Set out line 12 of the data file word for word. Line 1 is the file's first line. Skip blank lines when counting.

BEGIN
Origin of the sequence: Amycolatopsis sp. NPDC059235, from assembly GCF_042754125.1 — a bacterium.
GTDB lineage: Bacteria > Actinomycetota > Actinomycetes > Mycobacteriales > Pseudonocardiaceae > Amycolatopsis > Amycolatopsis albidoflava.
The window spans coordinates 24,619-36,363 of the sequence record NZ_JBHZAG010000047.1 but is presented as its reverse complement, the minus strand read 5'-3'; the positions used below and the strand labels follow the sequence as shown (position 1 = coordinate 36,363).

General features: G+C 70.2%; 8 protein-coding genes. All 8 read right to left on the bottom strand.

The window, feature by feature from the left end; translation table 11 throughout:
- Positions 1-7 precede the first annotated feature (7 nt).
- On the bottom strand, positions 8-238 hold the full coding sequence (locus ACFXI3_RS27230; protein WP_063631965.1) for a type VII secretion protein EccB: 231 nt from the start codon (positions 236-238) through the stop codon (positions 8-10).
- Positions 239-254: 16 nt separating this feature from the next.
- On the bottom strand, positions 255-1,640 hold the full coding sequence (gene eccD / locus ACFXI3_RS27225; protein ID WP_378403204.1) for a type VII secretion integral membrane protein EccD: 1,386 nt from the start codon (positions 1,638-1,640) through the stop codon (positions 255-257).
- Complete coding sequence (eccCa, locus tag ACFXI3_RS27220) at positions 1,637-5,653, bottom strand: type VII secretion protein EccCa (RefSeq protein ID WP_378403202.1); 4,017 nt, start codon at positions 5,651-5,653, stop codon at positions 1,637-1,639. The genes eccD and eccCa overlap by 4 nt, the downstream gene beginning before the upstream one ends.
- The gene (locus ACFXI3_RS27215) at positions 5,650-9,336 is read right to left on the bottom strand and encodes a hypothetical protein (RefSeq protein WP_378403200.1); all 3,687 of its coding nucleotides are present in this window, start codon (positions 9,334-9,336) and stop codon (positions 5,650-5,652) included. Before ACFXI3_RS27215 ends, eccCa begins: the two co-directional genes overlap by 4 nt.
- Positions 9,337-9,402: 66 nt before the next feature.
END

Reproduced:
- Positions 9,337-9,402: 66 nt before the next feature.